I’ll admit it – I’m casting about for blog ideas since I haven’t gotten out into the hills yet. I don’t like to write about gear and stuff to buy – I figure there are about one million other skiing blogs that do that already, but in this case – I’m not talking about a particular brand – just varieties.
First off – I guess it makes sense to take at least a cursory look at the various types of skins out there – since newbies don’t often know there are different kinds at all. Let’s order them up in terms of their popularity – or if your prefer – the most commonly sold first, followed by the less common.
Plush type: (or – what’s the “fur” made of?)
Most common these days are fully synthetic skins. They are 100% Nylon, and while there may be variations in the exact formulation, they all generally provide the highest level of grip going up. Besides being really grippy – they are also really robust, meaning that if you stomp all over a bunch of rocks climbing up, you won’t damage them too badly. They’ll last about 3-5 years of heavy use – maybe more. They are also, generally, among the most inexpensive skins – although this is a relative term when it comes to our sport.
The downside – and there is always a downside – is that these skins tend to be kinda heavy (yeah, it really makes a difference) and all that grip makes for poor glide. With every step – you’ve got to spend a little more energy to push the ski forward than you might with some other options – and if you ever spend time on a flat approach, you’ll not be able to kick and glide like a nordic skier might.
The only other thing to mention is that they do a pretty good job of keeping water from soaking the fur – which can be good in spring when you might have wet snow about. Having wet skins will cause dry, cold snow to freeze to your skins in a second if you get in the shade – making big clumps of snow form under your skis. Something we call “glomming” or, alternatively “a good reason to return to the bar”.
Last note: These tend to be the novice’s choice. If you haven’t got your skin technique down pat – the grippy nature of these things is forgiving. Some brands are even available as “high traction” versions – which is the equivalent of gluing 70s pile carpet to your skis. Different strokes for different folks, I guess.
These are a skin that is a mix, maybe 70/30 or 60/40 of synthetic plush and natural mohair, which is the fur of a particular kind of goat. (No – they don’t kill the goats – they brush them. I think. Come to think of it – I don’t think I’ve ever seen a boldly quaffed goat at the beauty shop – so maybe they shuffle forth so we can too – dunno.) Anyway – the idea behind the mix is that the nylon of a full synthetic skin provides grippiness and durability – while the mohair reduces the weight a bit and improves the glide. Mohair slips along much more smoothly than synthetic plush. They are also significantly thinner than most full synthetics – meaning they fold up and stow into your jacket much more easily.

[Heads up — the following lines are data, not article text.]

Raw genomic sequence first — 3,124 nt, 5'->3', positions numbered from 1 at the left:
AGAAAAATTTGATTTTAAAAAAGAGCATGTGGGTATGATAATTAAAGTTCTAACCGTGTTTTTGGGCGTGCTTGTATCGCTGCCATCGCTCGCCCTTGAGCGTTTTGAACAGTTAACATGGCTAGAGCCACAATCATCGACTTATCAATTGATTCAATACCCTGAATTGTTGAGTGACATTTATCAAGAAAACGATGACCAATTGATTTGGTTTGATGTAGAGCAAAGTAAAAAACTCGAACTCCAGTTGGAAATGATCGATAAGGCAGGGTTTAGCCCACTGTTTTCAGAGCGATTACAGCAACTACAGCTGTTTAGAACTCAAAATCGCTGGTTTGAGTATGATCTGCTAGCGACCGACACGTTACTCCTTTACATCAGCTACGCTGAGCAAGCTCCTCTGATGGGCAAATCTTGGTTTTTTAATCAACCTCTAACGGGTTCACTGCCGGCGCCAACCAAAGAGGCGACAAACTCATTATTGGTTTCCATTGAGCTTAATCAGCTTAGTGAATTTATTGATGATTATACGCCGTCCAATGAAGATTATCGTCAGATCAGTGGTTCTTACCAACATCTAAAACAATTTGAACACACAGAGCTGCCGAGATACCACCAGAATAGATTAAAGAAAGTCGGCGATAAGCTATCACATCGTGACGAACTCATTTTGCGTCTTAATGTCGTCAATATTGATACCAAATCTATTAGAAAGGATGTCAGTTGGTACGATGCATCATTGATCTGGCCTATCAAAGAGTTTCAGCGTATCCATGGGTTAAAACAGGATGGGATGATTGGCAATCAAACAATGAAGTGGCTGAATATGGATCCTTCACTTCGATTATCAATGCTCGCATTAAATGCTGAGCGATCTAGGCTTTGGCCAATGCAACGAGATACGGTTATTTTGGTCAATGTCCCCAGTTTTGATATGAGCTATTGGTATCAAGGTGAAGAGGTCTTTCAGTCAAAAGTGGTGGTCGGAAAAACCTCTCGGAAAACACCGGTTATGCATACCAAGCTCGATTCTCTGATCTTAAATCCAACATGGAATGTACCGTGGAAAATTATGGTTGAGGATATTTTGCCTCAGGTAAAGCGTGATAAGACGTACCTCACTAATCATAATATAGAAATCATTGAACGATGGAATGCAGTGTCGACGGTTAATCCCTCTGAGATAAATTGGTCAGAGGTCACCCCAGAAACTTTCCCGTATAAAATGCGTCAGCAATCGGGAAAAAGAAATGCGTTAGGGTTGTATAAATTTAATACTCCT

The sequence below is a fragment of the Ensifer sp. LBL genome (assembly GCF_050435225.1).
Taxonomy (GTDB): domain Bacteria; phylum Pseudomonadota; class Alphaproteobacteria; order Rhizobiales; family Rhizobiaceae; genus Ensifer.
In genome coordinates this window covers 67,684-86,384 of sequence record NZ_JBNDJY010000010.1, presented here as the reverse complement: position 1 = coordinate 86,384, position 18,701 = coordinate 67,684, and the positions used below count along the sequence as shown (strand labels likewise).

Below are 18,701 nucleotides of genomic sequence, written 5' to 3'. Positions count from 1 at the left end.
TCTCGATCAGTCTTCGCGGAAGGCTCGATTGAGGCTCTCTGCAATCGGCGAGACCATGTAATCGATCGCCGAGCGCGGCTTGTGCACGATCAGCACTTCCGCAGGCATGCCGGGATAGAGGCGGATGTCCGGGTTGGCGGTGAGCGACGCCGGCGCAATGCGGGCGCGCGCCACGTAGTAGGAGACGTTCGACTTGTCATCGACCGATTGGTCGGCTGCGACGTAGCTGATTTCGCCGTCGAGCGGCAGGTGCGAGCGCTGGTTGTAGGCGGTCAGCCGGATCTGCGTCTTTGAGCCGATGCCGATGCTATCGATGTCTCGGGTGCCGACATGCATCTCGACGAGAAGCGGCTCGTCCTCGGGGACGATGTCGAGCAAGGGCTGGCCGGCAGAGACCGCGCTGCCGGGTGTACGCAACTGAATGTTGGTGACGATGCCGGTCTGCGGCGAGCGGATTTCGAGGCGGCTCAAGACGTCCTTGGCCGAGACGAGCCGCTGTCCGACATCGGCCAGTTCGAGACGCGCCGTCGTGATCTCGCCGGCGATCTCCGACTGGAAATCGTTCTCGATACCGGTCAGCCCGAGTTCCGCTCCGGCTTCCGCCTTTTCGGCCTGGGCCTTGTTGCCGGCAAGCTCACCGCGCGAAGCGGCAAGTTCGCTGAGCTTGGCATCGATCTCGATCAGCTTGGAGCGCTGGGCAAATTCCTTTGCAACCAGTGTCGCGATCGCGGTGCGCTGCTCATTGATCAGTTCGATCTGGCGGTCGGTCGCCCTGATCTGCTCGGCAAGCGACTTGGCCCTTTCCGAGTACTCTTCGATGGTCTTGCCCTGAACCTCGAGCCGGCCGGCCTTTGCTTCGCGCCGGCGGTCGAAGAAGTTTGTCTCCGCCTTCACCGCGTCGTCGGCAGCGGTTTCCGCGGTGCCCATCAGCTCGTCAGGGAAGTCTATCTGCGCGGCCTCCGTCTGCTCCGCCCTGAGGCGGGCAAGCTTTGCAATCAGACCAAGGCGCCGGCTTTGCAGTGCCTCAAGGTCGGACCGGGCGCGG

They are a bit more expensive – due to the pampering of those goats – and they are a bit less durable. You’ll get 3 to 4 years out of these babies at the most, if you use them a bunch. After that – the plush won’t grip and they’ll glom up very easily. They don’t grab as well as a full synthetic – but the glide is supposed to make up for that. They are a compromise skin – that attempts to unite the best of both worlds, and they do a good job of that. If you’ve been at it for a while and feel confident – you might like to try some of these.
These are the most expensive of skins. They use full mohair and zero synthetic. (At least for the fur) Often – they are sold as “race skins” or “guide skins” – and for good reason. Other than their cost – they are the lightest of all the skin types – gram counters care about this, but they are also thinner, and more pliable than the other skin types, so folding them up inside your coat is easy and less bulky. If you put them in your pack, (NEVER DO THIS! TRUST ME!) they take up less room.
In addition to all that – skinning on these is like gliding on a cloud. They allow you to push forward with noticeably less effort than a comparable synthetic or mix. For experienced skinners – this is the general non-plus-ultra.
So the downside? Well – you better have your technique down – because these babies do not grip as well as the other sorts. You need to know just how to weight them up, and you kinda need to know just how far you can push it – because if you start to slide – you’re going to finish too. Also – for the same reason – if you like to march straight up the hill on some kind of masochistic mission to bring recto-linear geometries into nature – these may not be for you. Additionally – they do get wet more easily – so you’ll have to take care of that with wax or something – which is a whole other blog post. They last about 2 years of heavy use – but being goat hair – are a renewable resource.
These are super-new. No experience with them here, but they are a plastic sheet with a pattern on them that grips in one direction and slides (better) in the other. The upside: they are really light, glide really well, and cannot get wet at all. They are supposed to be really thin – which should mean they fold up really well, and they might last a long time too. Time will tell on these.
If you’ve used them – tell me about it.
Next post – I’ll talk about the next big thing to think about with skins….the glue! There are lots of different kinds out there – and it does make a difference!